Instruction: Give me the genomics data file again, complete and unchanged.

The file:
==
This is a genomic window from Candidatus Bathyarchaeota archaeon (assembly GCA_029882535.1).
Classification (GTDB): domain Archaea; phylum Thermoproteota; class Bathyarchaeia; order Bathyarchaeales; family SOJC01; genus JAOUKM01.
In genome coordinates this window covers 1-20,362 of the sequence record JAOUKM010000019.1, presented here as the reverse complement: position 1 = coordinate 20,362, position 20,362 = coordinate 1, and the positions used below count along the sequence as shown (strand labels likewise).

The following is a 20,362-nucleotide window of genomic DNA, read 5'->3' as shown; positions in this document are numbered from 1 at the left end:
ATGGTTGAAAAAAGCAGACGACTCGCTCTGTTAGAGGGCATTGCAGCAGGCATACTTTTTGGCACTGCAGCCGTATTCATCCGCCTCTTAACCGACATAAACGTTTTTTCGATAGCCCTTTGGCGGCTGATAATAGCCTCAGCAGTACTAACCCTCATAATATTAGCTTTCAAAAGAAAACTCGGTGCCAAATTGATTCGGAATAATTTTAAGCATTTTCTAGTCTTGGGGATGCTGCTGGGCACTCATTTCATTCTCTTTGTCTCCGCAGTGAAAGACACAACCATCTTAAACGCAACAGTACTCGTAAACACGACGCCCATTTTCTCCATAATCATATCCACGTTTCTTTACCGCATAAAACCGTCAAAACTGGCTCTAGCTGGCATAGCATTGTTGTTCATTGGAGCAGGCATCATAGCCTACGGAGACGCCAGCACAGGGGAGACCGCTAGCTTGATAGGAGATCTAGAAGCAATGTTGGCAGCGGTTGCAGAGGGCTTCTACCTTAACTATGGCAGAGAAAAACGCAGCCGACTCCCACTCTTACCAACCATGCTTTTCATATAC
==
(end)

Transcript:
This is a genomic window from Candidatus Bathyarchaeota archaeon (assembly GCA_029882535.1).
Classification (GTDB): domain Archaea; phylum Thermoproteota; class Bathyarchaeia; order Bathyarchaeales; family SOJC01; genus JAOUKM01.
In genome coordinates this window covers 1-20,362 of the sequence record JAOUKM010000019.1, presented here as the reverse complement: position 1 = coordinate 20,362, position 20,362 = coordinate 1, and the positions used below count along the sequence as shown (strand labels likewise).

The following is a 20,362-nucleotide window of genomic DNA, read 5'->3' as shown; positions in this document are numbered from 1 at the left end:
ATGGTTGAAAAAAGCAGACGACTCGCTCTGTTAGAGGGCATTGCAGCAGGCATACTTTTTGGCACTGCAGCCGTATTCATCCGCCTCTTAACCGACATAAACGTTTTTTCGATAGCCCTTTGGCGGCTGATAATAGCCTCAGCAGTACTAACCCTCATAATATTAGCTTTCAAAAGAAAACTCGGTGCCAAATTGATTCGGAATAATTTTAAGCATTTTCTAGTCTTGGGGATGCTGCTGGGCACTCATTTCATTCTCTTTGTCTCCGCAGTGAAAGACACAACCATCTTAAACGCAACAGTACTCGTAAACACGACGCCCATTTTCTCCATAATCATATCCACGTTTCTTTACCGCATAAAACCGTCAAAACTGGCTCTAGCTGGCATAGCATTGTTGTTCATTGGAGCAGGCATCATAGCCTACGGAGACGCCAGCACAGGGGAGACCGCTAGCTTGATAGGAGATCTAGAAGCAATGTTGGCAGCGGTTGCAGAGGGCTTCTACCTTAACTATGGCAGAGAAAAACGCAGCCGACTCCCACTCTTACCAACCATGCTTTTCATATAC